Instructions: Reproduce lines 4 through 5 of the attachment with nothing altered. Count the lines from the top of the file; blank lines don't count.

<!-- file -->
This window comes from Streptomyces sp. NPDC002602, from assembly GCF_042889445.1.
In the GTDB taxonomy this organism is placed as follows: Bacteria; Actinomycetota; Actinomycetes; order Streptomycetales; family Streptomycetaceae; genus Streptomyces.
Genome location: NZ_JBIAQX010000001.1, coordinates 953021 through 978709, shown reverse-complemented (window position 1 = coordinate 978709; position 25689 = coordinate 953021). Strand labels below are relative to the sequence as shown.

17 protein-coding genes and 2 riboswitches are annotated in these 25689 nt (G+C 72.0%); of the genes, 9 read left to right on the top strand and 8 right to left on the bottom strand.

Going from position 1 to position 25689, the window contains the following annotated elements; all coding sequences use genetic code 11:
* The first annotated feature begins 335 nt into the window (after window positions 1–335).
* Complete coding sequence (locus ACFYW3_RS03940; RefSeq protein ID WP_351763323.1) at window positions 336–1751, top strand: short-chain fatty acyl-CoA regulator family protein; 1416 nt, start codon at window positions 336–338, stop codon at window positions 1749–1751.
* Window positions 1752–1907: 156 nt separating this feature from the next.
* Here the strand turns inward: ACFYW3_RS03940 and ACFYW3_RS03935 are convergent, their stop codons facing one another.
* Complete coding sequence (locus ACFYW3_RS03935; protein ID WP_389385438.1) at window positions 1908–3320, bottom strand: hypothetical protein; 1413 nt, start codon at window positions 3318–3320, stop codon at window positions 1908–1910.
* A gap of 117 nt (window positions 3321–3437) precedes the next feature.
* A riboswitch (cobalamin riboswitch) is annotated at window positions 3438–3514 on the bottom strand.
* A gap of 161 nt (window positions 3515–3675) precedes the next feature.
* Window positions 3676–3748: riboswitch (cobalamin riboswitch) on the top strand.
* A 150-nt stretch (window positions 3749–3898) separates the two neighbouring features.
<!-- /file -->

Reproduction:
17 protein-coding genes and 2 riboswitches are annotated in these 25689 nt (G+C 72.0%); of the genes, 9 read left to right on the top strand and 8 right to left on the bottom strand.

Going from position 1 to position 25689, the window contains the following annotated elements; all coding sequences use genetic code 11: